Kate Williams DProf (c)
Supporting the Physical Literacy Journey for Elite Rugby Players Through Injury Reduction Strategies
This research is aimed at injury reduction initially with a focus on Rugby Union. Kate has a special interest in concussion, lumbar and pelvic hip injuries. The research study involves working with professional rugby players to put in place injury prevention strategies in order to maximise squad availability and team success.
Publications and conference presentations for this research.
Kate Piper (PhD c)
Mass Participation Sports Events (MPSE) and Physical Literacy in Pembrokeshire
A phenomenological perspective on motivation and determinants of physical activity and health around Mass Participation Sport Events in Pembrokeshire.
Over the last ten years there has been unprecedented growth and participation in a range of new and exciting activities such as triathlon, open water swimming and parkrun. Collectively these activities are known as Mass Participation Sports Events (MPSE). Focused in Pembrokeshire where Ironman Wales is located Kate’s study is a 3 year, scholarship funded, PhD that aims to better understand the upsurge in interest in these events by providing a phenomenological perspective of motivations and determinants of physical activity and health experienced by MPSE participants. The study draws together Physical Literacy across its outdoor, recreational, motivational and regional dimensions.
Amanda John (PhD c)
Successful Kinaesthetic Instruction for Pre-schoolers (SKIP Cymru) and Physical Literacy
The impact of a programme of professional development for early childhood teachers and practitioners in Successful Kinaesthetic Instruction for Pre-schoolers (SKIP Cymru) on pupils’ physical development and physical activity behaviours.
At a time of unprecedented concern around the inactivity of young children and the rise in sedentary behaviours this study will assess the effectiveness of SKIP Cymru in the Foundation Phase in Wales. It will examine how changes in teachers’ pedagogical content knowledge impact on pupils’ physical development and physical activity behaviours. Through widespread access to schools in Pembrokeshire Amanda’s study is a 3 year, scholarship funded, PhD that develops from the work of Dr Nalda Wainwright to explore Physical Literacy through the relationship between physical competence and physical activity levels of pupils’ in the Foundation Phase in Wales.
Graham French (PhD c)
Physical Literacy as Adventures Activities in School Physical Education
How can a pedagogical model for adventurous activities be implemented within the physical education curriculum?
Adventurous activities are a statutory aspect of physical education provision in Wales yet pupils’ experience of AA is often limited to unchallenging orienteering lessons or a one-off visit to an outdoor centre. Graham’s study explores the implementation and impact of a new approach to outdoor and adventurous activities for pupils in Wales that seeks to increase the opportunities for school-based, teacher-initiated and pupil-foused AA. Drawing upon the work of Dr Andy Williams and Dr Nalda Wainwright this study examines Physical Literacy links between adventurous activities and school-based physical education.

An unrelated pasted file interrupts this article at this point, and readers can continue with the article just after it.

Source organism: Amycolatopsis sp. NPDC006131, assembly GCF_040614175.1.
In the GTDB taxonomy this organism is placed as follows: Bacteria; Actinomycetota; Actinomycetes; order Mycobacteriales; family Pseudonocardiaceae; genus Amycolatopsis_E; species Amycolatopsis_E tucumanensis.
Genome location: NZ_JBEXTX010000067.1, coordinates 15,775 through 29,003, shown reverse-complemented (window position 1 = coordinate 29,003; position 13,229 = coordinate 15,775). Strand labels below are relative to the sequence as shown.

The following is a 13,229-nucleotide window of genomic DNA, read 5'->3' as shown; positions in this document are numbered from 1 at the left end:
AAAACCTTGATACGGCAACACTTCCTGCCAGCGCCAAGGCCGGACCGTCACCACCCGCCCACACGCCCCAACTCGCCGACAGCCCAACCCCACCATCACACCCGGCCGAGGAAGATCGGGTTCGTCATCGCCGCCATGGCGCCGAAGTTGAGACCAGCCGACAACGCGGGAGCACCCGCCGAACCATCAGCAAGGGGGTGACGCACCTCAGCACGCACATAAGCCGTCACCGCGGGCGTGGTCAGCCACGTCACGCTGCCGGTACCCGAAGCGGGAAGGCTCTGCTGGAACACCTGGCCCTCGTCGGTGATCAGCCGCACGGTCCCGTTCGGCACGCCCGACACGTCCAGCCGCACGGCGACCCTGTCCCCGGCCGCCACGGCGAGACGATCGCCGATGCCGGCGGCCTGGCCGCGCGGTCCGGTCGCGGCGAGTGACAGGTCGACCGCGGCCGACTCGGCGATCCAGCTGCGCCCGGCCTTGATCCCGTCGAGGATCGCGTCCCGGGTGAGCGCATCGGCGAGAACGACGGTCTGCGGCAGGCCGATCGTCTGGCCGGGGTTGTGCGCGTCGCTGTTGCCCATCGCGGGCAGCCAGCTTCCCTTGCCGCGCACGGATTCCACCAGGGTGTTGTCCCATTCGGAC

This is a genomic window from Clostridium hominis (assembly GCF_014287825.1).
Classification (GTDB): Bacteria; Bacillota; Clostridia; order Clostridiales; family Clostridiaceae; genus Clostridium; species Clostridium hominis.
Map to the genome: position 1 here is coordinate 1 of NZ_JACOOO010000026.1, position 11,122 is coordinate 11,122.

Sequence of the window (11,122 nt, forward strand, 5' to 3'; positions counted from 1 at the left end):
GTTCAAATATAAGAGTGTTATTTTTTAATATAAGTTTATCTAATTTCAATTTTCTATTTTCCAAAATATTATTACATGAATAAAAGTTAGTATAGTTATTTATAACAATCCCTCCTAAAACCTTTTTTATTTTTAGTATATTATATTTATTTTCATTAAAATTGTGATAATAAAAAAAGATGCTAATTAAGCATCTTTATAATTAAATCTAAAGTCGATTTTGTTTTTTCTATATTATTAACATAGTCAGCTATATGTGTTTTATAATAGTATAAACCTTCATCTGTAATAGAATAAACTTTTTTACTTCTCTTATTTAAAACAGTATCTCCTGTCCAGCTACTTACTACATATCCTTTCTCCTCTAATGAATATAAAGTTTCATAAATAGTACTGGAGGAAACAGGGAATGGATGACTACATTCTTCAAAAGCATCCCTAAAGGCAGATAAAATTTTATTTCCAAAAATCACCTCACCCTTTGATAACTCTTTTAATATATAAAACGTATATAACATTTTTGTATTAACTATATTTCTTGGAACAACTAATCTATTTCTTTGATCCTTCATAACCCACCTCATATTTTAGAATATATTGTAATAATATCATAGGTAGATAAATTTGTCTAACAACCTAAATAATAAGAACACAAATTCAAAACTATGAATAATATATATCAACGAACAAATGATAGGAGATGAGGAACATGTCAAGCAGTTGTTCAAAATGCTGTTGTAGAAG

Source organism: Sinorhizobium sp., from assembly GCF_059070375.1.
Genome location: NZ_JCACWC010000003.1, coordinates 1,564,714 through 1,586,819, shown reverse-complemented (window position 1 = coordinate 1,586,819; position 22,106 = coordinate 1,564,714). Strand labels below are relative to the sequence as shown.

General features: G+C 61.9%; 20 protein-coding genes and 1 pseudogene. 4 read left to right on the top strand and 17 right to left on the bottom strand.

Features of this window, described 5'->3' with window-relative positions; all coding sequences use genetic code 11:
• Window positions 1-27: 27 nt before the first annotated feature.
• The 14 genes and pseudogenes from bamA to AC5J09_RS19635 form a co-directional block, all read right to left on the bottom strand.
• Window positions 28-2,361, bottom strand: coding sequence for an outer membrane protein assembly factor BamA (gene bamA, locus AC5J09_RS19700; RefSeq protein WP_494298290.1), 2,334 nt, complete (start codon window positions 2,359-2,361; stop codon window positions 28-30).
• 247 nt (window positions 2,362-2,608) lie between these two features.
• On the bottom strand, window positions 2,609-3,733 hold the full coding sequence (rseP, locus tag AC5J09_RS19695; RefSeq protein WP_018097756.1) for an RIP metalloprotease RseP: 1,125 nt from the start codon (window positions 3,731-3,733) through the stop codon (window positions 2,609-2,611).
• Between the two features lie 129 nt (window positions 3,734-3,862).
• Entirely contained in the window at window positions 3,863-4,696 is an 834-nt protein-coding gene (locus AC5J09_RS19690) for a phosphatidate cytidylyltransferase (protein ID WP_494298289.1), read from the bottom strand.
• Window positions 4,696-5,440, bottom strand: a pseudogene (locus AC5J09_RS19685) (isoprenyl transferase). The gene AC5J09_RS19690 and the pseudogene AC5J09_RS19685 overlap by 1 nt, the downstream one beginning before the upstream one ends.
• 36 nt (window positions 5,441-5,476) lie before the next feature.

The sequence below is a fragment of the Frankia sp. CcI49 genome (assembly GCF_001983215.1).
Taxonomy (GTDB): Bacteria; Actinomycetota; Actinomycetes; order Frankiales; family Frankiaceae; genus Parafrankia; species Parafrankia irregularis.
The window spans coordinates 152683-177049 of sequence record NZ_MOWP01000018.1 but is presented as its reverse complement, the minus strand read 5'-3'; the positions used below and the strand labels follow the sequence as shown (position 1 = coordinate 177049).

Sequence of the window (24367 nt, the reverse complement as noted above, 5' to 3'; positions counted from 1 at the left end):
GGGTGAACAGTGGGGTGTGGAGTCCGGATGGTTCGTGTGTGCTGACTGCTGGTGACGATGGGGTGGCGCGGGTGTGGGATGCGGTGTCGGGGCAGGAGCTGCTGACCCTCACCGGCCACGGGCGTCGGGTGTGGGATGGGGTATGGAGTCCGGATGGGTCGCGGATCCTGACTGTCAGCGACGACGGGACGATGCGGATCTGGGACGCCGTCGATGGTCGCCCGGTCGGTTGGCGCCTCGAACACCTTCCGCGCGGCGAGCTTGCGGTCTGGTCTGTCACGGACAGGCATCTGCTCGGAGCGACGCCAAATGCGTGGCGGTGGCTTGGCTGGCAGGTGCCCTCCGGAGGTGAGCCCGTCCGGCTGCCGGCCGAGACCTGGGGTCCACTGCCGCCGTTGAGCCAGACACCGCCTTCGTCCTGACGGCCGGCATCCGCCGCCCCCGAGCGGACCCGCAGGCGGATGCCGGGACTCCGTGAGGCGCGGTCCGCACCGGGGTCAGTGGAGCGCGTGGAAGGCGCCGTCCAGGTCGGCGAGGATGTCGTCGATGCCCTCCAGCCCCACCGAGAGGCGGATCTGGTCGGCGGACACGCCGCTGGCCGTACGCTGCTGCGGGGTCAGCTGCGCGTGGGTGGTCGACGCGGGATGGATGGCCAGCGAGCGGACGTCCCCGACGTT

Arwel Phillips (PhD c)
Physical literacy, outdoor activities, language and culture in Wales
What contribution does Welsh medium outdoor education at Glan-Llyn OE centre make to the cultural development of young people in Wales?
Wales is a bilingual country historically, socially and culturally and Canolfan Addysg Awyr Agored Glan-Llyn / Glan Llyn Outdoor Education Centre is a key location for the delivery of outdoor education in a welsh language context for young people in Wales. Arwel’s research examines the impact of Glan Llyn upon young people’s cultural development and takes an innovative ethnographic approach to investigate the cultural messages that are promoted and received during a residential visit to the centre. The study explores Physical Literacy links across outdoor activities, language and culture.
Dave Gardner (PhD c)
Physical Literacy and Improved Health in Middle Aged Women
Does one high intensity training session per week provide late middle aged women with the equivalent physical and functional adaptations to those achieved by the following the current American College of Sports Medicine (ACSM) internationally recognised guidelines for exercise.
Current epidemiological evidence indicates that late middle aged women (45-65 years) who are inactive are likely to have lower physiological and physical capacities than those who train on a regular basis. This ultimately leads to greater incidence of illness and disability as they get older reducing their quality of life and places a preventable burden on the health care systems. Dave’s research aims to determine whether one high intensity training session per week will provide the same physical and functional adaptations as suggested by ACSM. Dave’s study develops the work of Dr Peter Herbert and extends our understanding of Physical Literacy by focusing on physical activity, older people and strength training.
Dr. Andy Williams & Dr. Nalda Wainwright
Higher Education, Adventurous Activities and Physical Literacy
Andy and Nalda’s current research investigates higher education students’ responses to a module of learning structured around a new pedagogical model for Adventurous Activities. Developing from their work in 2016 that identified 4 key features or ‘non-negotiables’ (mainly outdoors, experiential learning, challenge-by-choice and managed risk) that need to be present for adventurous activity learning to take place. This current research evaluates the student’s experiences of this new model for adventurous activities learning.